If we want to be an alternative to Facebook (or any other service of the addictive web) then we should deviate from not just their structures, but also their strategies. This is difficult. The philosophy of the modern web has saturated our world so thoroughly that corporate goals have the appearance of common sense.
When initially drafting onboarding and outreach material, I was trying to make Scuttlebutt absolutely accessible to anyone, and finding a linguistic way around the most difficult parts. This seemed innocent, but I realized that I was setting a personal goal for us to convert as many people as possible, as quickly as possible. This is not necessarily our best strategy, it is just the known strategy. This is the common sense approach-- to smooth away the rough edges to provide as simple of an experience to the most basic user.
But...I don't want users enjoying an experience. I want new friends helping us build a solarpunk future! This doesn't have to require an effortless onboarding, with subtle stickiness, that takes advantage of the network effect to reach market saturation. The future we're fighting for has no analog in mainstream tech, and so it's hard to articulate our strategy using their words. I know that we can feel it, though-- when a new person suddenly gets what we are attempting to do, it is like two instruments slowly coming into tune.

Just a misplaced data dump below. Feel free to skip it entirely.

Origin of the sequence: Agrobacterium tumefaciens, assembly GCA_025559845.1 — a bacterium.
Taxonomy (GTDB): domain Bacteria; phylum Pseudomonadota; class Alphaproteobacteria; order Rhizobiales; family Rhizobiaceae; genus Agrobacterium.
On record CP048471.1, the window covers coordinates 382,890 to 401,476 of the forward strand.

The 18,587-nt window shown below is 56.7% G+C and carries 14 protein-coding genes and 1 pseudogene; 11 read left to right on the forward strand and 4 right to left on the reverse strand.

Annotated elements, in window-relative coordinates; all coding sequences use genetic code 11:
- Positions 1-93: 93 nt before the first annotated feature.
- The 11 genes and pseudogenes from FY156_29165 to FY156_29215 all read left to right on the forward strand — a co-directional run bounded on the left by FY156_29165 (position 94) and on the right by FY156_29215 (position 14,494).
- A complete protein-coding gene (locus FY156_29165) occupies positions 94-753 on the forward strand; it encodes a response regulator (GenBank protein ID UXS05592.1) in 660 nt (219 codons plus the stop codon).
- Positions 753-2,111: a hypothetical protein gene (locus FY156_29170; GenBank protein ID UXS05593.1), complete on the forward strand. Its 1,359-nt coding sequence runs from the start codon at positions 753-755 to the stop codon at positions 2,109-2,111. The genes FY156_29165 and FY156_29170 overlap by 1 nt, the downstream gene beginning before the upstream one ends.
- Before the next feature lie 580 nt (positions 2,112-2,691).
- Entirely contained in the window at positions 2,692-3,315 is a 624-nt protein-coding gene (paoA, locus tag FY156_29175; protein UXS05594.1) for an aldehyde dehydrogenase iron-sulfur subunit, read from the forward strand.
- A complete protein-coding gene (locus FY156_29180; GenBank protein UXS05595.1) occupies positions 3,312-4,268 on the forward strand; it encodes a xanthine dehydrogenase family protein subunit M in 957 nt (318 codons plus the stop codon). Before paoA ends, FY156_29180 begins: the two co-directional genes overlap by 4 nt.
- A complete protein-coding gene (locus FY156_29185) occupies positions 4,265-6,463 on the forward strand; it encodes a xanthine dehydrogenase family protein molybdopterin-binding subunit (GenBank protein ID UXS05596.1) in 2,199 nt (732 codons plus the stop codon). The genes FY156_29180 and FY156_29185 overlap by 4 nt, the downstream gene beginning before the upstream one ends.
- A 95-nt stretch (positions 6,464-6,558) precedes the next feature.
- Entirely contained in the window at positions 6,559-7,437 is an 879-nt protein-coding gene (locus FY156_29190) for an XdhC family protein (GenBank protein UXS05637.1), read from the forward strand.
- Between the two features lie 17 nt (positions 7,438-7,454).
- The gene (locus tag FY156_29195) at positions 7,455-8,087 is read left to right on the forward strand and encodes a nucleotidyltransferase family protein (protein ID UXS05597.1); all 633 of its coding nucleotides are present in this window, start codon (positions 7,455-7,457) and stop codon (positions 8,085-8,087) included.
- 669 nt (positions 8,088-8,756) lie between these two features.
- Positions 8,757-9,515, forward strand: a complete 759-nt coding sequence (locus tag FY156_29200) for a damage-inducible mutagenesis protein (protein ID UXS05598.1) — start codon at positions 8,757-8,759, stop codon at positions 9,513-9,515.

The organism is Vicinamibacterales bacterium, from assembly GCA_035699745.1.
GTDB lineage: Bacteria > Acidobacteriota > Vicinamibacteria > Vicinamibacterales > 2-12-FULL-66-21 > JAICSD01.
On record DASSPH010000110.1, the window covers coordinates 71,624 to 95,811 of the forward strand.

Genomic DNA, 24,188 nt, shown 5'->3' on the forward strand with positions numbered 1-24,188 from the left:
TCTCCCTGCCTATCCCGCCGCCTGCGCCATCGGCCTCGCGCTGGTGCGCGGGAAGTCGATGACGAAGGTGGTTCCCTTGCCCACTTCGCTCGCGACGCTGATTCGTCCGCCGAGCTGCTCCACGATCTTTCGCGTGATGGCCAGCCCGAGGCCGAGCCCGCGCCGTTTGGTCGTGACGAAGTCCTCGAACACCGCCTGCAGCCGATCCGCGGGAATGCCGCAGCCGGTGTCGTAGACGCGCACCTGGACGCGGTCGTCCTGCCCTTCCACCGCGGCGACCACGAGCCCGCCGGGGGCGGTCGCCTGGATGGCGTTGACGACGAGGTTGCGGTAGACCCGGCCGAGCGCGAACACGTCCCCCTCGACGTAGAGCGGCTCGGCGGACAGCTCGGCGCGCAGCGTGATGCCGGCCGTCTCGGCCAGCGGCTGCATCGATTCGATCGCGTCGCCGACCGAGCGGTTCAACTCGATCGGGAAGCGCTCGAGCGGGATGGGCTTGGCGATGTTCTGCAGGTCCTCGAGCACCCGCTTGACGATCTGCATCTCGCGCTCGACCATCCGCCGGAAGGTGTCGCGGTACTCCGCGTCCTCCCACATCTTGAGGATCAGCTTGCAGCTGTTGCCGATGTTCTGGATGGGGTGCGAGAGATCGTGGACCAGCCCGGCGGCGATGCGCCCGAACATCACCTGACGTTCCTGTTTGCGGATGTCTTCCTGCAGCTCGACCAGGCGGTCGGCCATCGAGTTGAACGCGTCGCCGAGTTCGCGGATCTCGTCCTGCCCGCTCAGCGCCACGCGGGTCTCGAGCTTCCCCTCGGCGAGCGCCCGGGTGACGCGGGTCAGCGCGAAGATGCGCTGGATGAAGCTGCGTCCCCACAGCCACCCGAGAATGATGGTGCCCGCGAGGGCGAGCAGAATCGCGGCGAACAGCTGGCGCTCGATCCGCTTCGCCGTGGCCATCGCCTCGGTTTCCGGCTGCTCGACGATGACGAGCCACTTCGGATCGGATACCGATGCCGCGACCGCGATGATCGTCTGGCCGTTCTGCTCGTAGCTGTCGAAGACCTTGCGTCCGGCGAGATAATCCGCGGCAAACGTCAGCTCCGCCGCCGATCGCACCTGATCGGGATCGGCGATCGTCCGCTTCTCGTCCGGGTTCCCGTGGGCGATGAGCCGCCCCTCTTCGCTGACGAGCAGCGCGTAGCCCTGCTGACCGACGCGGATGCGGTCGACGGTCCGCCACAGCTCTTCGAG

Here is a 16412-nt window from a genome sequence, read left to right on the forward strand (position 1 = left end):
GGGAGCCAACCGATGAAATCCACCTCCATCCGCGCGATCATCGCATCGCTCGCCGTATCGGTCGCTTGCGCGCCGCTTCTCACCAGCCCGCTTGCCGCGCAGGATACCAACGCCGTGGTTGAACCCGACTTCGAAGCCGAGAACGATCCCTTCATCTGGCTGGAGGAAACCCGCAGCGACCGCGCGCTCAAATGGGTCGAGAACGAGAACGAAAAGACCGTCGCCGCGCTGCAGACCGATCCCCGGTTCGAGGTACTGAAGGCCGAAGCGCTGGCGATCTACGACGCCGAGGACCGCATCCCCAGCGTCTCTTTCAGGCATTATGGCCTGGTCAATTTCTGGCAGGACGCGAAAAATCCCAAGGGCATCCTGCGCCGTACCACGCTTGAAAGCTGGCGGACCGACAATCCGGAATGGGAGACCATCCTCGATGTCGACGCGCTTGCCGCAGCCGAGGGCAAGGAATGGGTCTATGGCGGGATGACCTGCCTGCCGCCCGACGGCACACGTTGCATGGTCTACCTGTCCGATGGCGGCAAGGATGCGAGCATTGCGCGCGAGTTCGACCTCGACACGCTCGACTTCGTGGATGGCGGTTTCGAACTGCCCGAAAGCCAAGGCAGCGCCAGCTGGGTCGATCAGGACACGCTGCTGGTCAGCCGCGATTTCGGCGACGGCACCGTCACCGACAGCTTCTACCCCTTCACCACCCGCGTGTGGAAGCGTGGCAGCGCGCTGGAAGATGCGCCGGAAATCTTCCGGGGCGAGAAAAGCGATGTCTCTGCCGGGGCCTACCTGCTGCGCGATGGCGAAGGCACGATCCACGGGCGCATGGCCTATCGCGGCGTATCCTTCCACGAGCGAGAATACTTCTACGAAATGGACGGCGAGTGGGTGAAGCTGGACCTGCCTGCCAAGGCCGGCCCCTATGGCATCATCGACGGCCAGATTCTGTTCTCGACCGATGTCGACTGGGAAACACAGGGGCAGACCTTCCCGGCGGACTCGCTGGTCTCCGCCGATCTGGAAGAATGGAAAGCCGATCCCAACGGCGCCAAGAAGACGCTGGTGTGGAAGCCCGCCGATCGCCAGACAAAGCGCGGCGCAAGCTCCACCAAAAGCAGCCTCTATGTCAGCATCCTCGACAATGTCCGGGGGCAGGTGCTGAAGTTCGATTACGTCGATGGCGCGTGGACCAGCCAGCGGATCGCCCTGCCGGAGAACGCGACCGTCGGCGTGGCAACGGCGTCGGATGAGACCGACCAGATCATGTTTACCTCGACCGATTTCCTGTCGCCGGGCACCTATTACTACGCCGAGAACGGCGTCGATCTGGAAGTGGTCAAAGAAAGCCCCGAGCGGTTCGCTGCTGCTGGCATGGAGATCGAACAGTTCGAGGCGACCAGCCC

A key problem in the business strategy of the modern web is the behavior it engenders in its users. Users are not encouraged to be members of a site, but consumers of it. And when you are a consumer who is dissatisfied, you work to change the situation using the best method available to you. Specifically: harshly worded, loudly voiced complaints. The users of Facebook and Twitter regularly shout up to the creators, demanding change in the platforms in the same way I regularly write to Frosted Flakes, telling them their flakes need to be more crunchy. It's not effective, it's annoying to the employees, and a tension inevitably appears between the ungrateful consumers and the uncaring creators. This tension becomes one of the strongest feelings associated with the site.
If we pursue a growth strategy similar to traditional social networks, then new members will treat us like traditional social media companies. They'll assume we are manipulative, and hiding things, and absolutely needing their business. They'll expect features and polish in the same way a restaurant patron expects bread and reverent service, believing they have the upper hand in this interaction as they can always leave a bad review.
But, metaphorically, we are not trying to be a restaurant, we are trying to be a kitchen! We don't want consumers, we want collaborators. So let's grow in a way that invites collaboration! We won't reach everyone with this strategy, but the ones we do reach will be profoundly grateful and ready to help. I can say this from first-hand experience.